The Buffalo Bills need a win against the Tampa Bay Buccaneers. Sure, their playoff hopes don’t necessarily hinge on it, as there are plenty of scenarios where Buffalo could not only qualify for the postseason with a loss this week, but also win the AFC East. However, after a demoralizing 14-10 loss to the New England Patriots, a bounce-back would certainly help move the squad in the right direction.
There are two groups that we’re going to be watching in full that I’ve omitted from this report, and that’s both the offensive and the defensive lines. Rather than plugging in my “insert lineman here” card, I’m just throwing it out there up front: Buffalo will perform as well as their lines perform on Sunday. If they can’t generate pressure on Tom Brady or stop the combination of Leonard Fournette and Ronald Jones II from running, it doesn’t matter what our players to watch do. The same thing goes for the offensive line. If Josh Allen is either running for his life or trying to throw with a guard and a defensive tackle in his lap, the Bills are done.
Now that the depressing stuff is out of the way, here are our players to watch this week.
QB Josh Allen
Allen has been great for much of this season, and while he hasn’t been nearly as consistent as he was last year, that level of perfection is hard to replicate. Continuing a trend that has been consistent throughout his career, Allen has been better away from Highmark Stadium this season. In six home games, he has completed 64 percent of his passes for 1,479 yards, 12 touchdowns, and three interceptions. In road games, Allen has completed 68 percent of his passes for 1,737 yards, 14 touchdowns, and seven interceptions. Even with throwing four more interceptions on 22 fewer road attempts, Allen’s quarterback rating is also better on the road (101.7) than it is at home (93.7) this year. Against a Bucs secondary that has struggled with both injuries and performance this year, he’ll need to play at his highest level in order to give the Bills a shot at winning the game. If offensive coordinator Brian Daboll is allowed to give Allen the freedom to sling it at will, or if Daboll remembers that he has an elite-level talent at quarterback, then Allen should have the means to produce a phenomenal game.
WR Cole Beasley
Part of making sure that Allen establishes a solid early rhythm should involve Buffalo’s top option in the slot. In Buffalo wins this year, Beasley has 35 catches for 326 yards. In Buffalo losses, Beasley has 28 catches for only 215 yards and his lone touchdown. I expected to find that Beasley is targeted less in losses than in wins, but the perception is worse than the reality: Beasley has 82 targets this year, and he has an even split of 41 targets in victories and 41 targets in losses. Nevertheless, the Bills need to use their quick passing game as an extension of their running game, which is pretty dreadful outside of designed runs for Allen. Some short, quick passes early will make Allen comfortable, and it could also soften up an already vulnerable secondary against longer strikes.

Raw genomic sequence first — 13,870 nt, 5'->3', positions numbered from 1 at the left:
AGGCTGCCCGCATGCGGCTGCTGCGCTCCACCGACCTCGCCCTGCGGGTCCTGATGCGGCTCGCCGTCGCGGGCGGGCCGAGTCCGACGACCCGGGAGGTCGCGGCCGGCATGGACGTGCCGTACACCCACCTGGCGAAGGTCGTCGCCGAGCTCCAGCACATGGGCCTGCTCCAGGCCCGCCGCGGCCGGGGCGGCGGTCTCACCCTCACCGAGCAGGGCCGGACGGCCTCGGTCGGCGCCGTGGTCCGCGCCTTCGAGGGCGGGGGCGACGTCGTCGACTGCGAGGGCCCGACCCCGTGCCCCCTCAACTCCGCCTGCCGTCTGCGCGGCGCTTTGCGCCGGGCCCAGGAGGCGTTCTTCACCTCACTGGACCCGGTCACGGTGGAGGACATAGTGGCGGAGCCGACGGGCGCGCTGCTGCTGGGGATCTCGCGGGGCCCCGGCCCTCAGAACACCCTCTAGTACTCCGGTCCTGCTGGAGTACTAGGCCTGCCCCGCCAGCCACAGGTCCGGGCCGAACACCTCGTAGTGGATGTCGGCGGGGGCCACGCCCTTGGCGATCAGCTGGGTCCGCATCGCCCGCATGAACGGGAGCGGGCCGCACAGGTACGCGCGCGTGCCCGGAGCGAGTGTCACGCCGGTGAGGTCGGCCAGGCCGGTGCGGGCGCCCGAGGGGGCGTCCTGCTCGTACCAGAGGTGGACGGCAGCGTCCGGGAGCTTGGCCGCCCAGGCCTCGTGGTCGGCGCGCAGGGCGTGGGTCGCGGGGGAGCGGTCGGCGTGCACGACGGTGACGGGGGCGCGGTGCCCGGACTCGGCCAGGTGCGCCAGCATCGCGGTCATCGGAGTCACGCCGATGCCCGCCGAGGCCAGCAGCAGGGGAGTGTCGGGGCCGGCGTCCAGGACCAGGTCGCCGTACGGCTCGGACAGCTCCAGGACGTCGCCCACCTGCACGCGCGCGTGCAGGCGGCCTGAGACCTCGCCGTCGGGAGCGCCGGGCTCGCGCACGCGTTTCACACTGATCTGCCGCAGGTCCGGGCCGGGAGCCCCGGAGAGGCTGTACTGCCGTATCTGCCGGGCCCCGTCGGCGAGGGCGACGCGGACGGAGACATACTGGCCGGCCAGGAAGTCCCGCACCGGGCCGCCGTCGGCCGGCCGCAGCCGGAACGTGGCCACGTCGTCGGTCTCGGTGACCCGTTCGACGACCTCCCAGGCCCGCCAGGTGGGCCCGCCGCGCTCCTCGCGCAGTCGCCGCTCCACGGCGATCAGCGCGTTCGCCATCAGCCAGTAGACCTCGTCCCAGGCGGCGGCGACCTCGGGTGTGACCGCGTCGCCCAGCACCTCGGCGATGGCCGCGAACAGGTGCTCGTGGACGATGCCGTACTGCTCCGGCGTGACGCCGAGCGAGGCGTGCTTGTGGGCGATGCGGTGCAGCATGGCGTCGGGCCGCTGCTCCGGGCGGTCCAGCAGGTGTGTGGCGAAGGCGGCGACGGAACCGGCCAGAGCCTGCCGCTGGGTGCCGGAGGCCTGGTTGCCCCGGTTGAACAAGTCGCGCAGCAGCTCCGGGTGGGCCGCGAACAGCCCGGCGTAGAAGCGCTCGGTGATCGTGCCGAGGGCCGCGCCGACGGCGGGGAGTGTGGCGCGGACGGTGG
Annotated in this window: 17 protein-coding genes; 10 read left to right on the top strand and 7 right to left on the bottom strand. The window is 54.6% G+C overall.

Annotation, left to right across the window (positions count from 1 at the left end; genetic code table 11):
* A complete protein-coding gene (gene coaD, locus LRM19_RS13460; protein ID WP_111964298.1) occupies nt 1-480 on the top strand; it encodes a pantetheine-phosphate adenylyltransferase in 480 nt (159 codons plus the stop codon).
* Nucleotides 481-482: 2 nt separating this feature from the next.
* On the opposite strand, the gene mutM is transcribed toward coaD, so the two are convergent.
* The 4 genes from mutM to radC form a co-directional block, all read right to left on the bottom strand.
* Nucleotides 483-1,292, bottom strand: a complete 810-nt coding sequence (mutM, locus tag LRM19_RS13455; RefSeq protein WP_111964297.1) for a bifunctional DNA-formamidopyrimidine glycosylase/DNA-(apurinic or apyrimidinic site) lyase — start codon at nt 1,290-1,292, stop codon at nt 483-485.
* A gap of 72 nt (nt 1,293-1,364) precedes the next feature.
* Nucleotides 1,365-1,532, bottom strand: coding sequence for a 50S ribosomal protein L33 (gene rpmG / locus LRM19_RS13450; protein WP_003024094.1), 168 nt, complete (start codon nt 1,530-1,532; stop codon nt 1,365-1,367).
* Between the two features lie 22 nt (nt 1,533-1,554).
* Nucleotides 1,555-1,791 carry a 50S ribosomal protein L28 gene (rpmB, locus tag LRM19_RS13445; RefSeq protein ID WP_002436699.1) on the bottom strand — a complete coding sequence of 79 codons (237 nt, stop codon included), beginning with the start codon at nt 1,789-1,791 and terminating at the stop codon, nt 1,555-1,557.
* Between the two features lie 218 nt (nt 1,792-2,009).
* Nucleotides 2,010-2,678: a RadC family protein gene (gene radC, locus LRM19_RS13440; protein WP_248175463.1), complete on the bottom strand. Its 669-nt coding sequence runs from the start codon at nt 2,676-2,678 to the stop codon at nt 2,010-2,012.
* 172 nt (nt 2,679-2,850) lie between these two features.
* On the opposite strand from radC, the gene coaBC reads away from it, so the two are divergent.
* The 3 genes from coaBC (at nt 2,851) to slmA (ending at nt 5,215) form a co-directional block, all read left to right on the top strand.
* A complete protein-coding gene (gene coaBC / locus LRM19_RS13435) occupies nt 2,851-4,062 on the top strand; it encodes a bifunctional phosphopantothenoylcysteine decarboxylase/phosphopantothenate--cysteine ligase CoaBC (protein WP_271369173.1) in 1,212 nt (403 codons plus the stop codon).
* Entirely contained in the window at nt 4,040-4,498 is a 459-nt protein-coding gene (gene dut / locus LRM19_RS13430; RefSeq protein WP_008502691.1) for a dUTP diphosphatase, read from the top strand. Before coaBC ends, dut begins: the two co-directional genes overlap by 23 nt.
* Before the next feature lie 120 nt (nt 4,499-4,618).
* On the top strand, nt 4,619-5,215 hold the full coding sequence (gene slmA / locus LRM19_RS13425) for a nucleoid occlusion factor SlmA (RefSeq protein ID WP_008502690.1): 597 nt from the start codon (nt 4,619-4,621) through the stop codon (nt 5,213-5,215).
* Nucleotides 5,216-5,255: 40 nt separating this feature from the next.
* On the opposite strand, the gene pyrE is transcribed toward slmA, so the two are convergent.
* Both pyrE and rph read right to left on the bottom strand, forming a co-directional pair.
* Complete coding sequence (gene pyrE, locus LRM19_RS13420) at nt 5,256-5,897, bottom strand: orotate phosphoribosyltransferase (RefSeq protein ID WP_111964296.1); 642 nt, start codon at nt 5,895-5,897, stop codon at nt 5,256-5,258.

WR Stefon Diggs
Speaking of longer strikes, here’s another guy the Bills need to involve in the passing attack early and often. In Buffalo victories, Diggs has been targeted 63 times, hauling in 39 grabs for 581 yards and four touchdowns. In Buffalo’s five losses, Diggs has seen just 45 targets, catching 32 passes for 317 yards and three touchdowns. Win or lose, the Bills need to ensure that their best players touch the football. From the “Thanks, Captain Obvious” files, allowing your best players to impact the game gives your team a greater chance at success. Diggs is one of the NFL’s top talents, and there is no reason that he shouldn’t finish with 100 receiving yards on Sunday. Buffalo needs to involve him in multiple ways—deep crossers, screens, slants, back-shoulder passes, everything—to pressure Tampa’s secondary.
CB Levi Wallace
Speaking of a secondary that will be under pressure, Sunday will be Levi Wallace’s true introduction to life as CB1 after the New England Patriots beat Buffalo with a game plan straight out of the 1950s (or out of the fifth century B.C.). Wallace has shown flashes of brilliance, but he struggles with bigger, stronger players. I imagine that the Bucs will try to match him up with Mike Evans to exploit that, though the guy lined up across from Wallace doesn’t exactly strike fear into the hearts of opponents yet, either. With a Hall of Fame quarterback on the other side, this is going to be a tough matchup for Buffalo’s secondary.
CB Dane Jackson
See above. See last week. The Bills are going to need to show everyone that they can still be an elite pass defense without Tre’Davious White, and Jackson is going to be attacked until he can prove that attacking him is unwise. Though he is a smaller corner at 5’11” and 180 lbs, he is a tough you-know-what, so I think he’ll be able to hold his own. Either Micah Hyde or Jordan Poyer is going to need to be on alert, though, for a double-move, as Jackson has shown himself to be susceptible to that in limited work throughout his career. I wouldn’t be surprised if Bruce Arians, Byron Leftwich, and Tom Brady have a hard play-action double-move drawn up for the game’s first offensive play.